The NY Times ran an interesting article about the psychological mechanism of denial. Denial is often spoken of as if it is a maladaptive reaction, but if denial is purely maladaptive, we are at a loss to explain why it is such a robust phenomenon and why the capacity evolved in the first place.
In this article, denial is discussed as a capacity that evolved because of its social utility.
In the modern vernacular, to say someone is “in denial” is to deliver a savage combination punch: one shot to the belly for the cheating or drinking or bad behavior, and another slap to the head for the cowardly self-deception of pretending it’s not a problem.
Yet recent studies from fields as diverse as psychology and anthropology suggest that the ability to look the other way, while potentially destructive, is also critically important to forming and nourishing close relationships. The psychological tricks that people use to ignore a festering problem in their own households are the same ones that they need to live with everyday human dishonesty and betrayal, their own and others’. And it is these highly evolved abilities, research suggests, that provide the foundation for that most disarming of all human invitations, forgiveness.
In this emerging view, social scientists see denial on a broader spectrum — from benign inattention to passive acknowledgment to full-blown, willful blindness — on the part of couples, social groups and organizations, as well as individuals. Seeing denial in this way, some scientists argue, helps clarify when it is wise to manage a difficult person or personal situation, and when it threatens to become a kind of infectious silent trance that can make hypocrites of otherwise forthright people.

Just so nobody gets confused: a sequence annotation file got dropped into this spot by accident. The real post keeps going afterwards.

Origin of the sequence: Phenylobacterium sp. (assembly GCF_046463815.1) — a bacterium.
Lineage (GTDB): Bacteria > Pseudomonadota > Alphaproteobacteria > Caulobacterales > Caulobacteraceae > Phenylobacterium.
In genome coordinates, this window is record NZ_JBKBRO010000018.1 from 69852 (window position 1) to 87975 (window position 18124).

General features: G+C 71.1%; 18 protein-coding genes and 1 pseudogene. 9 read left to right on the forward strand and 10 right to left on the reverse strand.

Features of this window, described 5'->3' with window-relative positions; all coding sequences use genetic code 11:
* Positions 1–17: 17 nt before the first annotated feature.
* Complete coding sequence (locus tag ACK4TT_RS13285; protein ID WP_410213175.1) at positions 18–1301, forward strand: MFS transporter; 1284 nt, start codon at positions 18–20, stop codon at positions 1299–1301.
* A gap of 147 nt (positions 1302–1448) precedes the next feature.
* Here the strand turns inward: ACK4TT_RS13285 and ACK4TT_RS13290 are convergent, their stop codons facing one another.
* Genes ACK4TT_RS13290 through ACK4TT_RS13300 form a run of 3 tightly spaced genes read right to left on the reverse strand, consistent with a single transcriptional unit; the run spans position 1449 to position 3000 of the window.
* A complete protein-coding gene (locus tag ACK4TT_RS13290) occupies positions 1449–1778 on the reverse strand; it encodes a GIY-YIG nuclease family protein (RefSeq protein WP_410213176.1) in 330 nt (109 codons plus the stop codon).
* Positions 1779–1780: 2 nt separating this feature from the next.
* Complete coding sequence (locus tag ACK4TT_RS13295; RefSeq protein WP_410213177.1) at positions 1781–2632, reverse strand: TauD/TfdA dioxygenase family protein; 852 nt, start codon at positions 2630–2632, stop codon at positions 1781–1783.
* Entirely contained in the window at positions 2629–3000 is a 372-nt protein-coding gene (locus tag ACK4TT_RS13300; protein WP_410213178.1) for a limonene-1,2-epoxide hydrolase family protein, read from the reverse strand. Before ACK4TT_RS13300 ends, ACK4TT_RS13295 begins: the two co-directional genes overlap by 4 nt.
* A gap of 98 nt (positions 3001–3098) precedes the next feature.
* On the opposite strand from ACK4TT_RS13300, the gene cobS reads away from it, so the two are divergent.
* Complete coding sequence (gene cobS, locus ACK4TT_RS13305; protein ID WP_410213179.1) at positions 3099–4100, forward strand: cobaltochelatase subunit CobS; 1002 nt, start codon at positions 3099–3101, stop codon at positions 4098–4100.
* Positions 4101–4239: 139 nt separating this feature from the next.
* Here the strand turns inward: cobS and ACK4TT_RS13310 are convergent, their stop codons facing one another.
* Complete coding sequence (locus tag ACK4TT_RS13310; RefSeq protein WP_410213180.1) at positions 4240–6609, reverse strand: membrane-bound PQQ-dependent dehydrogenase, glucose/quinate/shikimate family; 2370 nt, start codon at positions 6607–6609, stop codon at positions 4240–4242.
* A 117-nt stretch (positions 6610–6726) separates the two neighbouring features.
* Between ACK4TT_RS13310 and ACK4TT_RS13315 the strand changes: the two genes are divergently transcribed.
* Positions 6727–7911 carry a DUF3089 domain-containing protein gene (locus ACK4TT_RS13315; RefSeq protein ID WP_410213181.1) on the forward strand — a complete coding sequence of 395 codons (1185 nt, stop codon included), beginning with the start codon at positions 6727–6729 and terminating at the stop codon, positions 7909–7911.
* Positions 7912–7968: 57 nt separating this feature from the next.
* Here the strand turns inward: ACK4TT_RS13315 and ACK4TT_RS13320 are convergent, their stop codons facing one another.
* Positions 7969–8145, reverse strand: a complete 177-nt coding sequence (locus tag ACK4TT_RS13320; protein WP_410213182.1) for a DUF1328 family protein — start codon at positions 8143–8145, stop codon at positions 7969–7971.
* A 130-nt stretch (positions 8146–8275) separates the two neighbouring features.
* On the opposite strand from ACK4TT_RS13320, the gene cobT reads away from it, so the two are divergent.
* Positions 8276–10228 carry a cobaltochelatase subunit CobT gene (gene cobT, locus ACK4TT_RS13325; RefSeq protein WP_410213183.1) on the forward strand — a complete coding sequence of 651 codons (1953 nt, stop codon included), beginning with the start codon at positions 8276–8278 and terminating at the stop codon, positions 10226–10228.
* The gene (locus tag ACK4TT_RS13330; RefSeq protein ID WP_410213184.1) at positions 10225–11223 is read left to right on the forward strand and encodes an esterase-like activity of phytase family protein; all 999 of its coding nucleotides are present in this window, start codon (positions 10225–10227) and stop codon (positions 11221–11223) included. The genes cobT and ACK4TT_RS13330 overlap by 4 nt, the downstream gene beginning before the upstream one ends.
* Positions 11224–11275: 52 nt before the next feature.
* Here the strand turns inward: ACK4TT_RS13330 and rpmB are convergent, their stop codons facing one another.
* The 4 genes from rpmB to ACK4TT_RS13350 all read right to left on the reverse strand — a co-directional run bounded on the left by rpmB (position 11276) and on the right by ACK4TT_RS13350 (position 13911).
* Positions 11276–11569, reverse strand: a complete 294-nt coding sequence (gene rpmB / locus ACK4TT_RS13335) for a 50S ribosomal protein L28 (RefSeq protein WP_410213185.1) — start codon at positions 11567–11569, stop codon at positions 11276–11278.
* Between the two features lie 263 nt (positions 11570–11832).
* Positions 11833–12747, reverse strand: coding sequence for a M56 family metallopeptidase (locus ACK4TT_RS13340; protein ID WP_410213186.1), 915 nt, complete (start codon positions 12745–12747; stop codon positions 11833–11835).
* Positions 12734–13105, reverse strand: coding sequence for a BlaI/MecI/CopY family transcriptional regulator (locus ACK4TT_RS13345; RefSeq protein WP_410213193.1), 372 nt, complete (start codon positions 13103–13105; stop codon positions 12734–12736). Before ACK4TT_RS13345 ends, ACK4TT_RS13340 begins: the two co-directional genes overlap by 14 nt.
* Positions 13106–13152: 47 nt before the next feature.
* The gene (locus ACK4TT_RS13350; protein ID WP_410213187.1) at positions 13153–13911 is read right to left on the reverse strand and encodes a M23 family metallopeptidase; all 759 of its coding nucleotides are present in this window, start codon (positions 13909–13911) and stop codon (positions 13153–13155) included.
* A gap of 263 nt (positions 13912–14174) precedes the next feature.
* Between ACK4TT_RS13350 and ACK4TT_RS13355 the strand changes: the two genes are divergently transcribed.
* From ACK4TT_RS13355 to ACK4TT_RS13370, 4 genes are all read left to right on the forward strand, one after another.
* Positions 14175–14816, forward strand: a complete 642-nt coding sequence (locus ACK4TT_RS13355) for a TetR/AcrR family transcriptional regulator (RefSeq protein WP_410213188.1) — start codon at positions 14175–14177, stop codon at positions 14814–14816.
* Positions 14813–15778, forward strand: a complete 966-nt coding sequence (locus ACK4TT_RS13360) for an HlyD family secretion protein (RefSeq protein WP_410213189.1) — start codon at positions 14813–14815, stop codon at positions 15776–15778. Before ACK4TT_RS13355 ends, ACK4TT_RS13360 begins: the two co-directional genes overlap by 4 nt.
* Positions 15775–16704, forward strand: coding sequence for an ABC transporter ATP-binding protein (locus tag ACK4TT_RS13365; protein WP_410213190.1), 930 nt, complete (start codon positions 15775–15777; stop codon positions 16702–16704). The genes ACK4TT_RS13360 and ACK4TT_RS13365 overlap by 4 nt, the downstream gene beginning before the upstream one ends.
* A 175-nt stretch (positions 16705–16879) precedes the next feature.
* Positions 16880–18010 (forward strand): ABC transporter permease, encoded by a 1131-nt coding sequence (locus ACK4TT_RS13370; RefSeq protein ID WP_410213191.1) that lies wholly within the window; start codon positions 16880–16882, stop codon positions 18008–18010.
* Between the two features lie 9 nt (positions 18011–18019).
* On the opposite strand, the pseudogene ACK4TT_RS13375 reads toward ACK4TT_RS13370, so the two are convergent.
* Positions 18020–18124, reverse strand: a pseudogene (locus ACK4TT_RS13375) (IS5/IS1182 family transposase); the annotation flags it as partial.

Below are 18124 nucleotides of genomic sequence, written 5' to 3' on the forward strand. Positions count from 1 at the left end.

“The closer you look, the more clearly you see that denial is part of the uneasy bargain we strike to be social creatures,” said Michael McCullough, a psychologist at the University of Miami and the author of the coming book “Beyond Revenge: The Evolution of the Forgiveness Instinct.” “We really do want to be moral people, but the fact is that we cut corners to get individual advantage, and we rely on the room that denial gives us to get by, to wiggle out of speeding tickets, and to forgive others for doing the same.”
The capacity for denial appears to have evolved in part to offset early humans’ hypersensitivity to violations of trust. In small kin groups, identifying liars and two-faced cheats was a matter of survival. A few bad rumors could mean a loss of status or even expulsion from the group, a death sentence. Read More